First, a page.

The conservative crowd that includes Mr. Kline is doing what it does best: fear monger without a constructive alternative plan.
A few months back the Star Tribune ran a story in which Congressman John Kline said the Affordable Care Act (ACA), often called Obamacare, will undermine education. However, the evidence he provided for the article on how exactly the ACA would undermine education was extremely thin. Further independent fact checking shows almost no evidence of the ACA undermining education in his own district.
Kline argues because employers will have to provide insurance to more part time employees to comply with the law, they will cut other staff and programs.
Industry analysts with whom we spoke and who work with employers confirm that the requirement to extend health coverage to workers who average 30 hours per week has very little impact on most organizations. It is already common for many schools, and other business, to extend benefits to employees working at least 32 hours per week. Consequently, for most organizations, moving the eligibility requirement to 30 hours results in relatively few newly eligible employees.
The issues Kline and other conservatives refer to are much more common in the retail, restaurant and hospitality industries. It is unlikely ACA would create a significant financial burden on most schools. While there may be a small increase in the number of individuals eligible for a school's benefits, most people agree that employees working at or near full time during the entire school year should not be denied benefits simply because they are classified as a “classroom aide” or food service worker.”
Out of the four schools cited in the November Strib article, only one has signaled a possible cutback in hours for newly hired food service and transportation employees.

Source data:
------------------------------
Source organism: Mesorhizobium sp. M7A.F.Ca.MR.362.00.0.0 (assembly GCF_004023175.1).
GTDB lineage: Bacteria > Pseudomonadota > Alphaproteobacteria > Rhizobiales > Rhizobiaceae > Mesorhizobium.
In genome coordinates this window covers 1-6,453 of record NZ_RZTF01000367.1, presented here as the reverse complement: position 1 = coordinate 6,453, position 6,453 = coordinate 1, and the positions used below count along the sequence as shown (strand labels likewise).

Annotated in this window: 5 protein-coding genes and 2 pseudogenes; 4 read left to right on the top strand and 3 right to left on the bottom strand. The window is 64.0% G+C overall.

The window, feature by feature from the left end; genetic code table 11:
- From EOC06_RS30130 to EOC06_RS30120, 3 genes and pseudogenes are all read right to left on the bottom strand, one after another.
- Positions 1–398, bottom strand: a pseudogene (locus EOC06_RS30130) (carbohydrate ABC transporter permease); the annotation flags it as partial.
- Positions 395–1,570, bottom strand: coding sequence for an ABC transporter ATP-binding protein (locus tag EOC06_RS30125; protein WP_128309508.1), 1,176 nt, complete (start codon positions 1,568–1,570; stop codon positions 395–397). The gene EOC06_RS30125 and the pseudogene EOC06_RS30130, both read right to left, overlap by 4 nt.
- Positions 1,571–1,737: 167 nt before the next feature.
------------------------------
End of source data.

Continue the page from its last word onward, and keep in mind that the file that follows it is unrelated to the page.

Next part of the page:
Northfield public schools have no plans to "cut employee hours or jobs," according to the Strib reporting. The Minnesota state college system has not yet determined whether the ACA will have an impact, and the University of Minnesota declined to comment because its health insurance programs are largely governed by union contracts. Only in the Hastings School District was there any mention of cutbacks because of the ACA, and these cutbacks were described as potential, not certain. From this evidence, it is not rational for Mr. Kline to conclude that the ACA will “undermine education.”
We went a step further and contacted a number of other school districts in Kline’s Congressional District, and received responses from 12. None have present plans to change their employment practices, by reducing hours or firing workers. None have present plans to change their insurance benefits for their employees. Many of the schools’ health plans are governed by union or other collective bargaining contracts, so ACA is essentially irrelevant to them.
Conceptually, some schools indicated that increased costs of health care might affect other programs—but not one said that such a concern has become a reality. Most schools were mindful of the 30 hour per week limit, and wanted to ensure they comply with the law.
The biggest issue raised by some districts is the need to improve monitoring of their part-time employees to ensure their compliance with ACA. All schools want to ensure that they provide benefits to those eligible—and don’t inadvertently overpay those employees who are not eligible for benefits. This issue was mentioned on several occasions in the context of substitute teachers and sports coaches. And, while this monitoring might cost some money, it will not likely “undermine education.”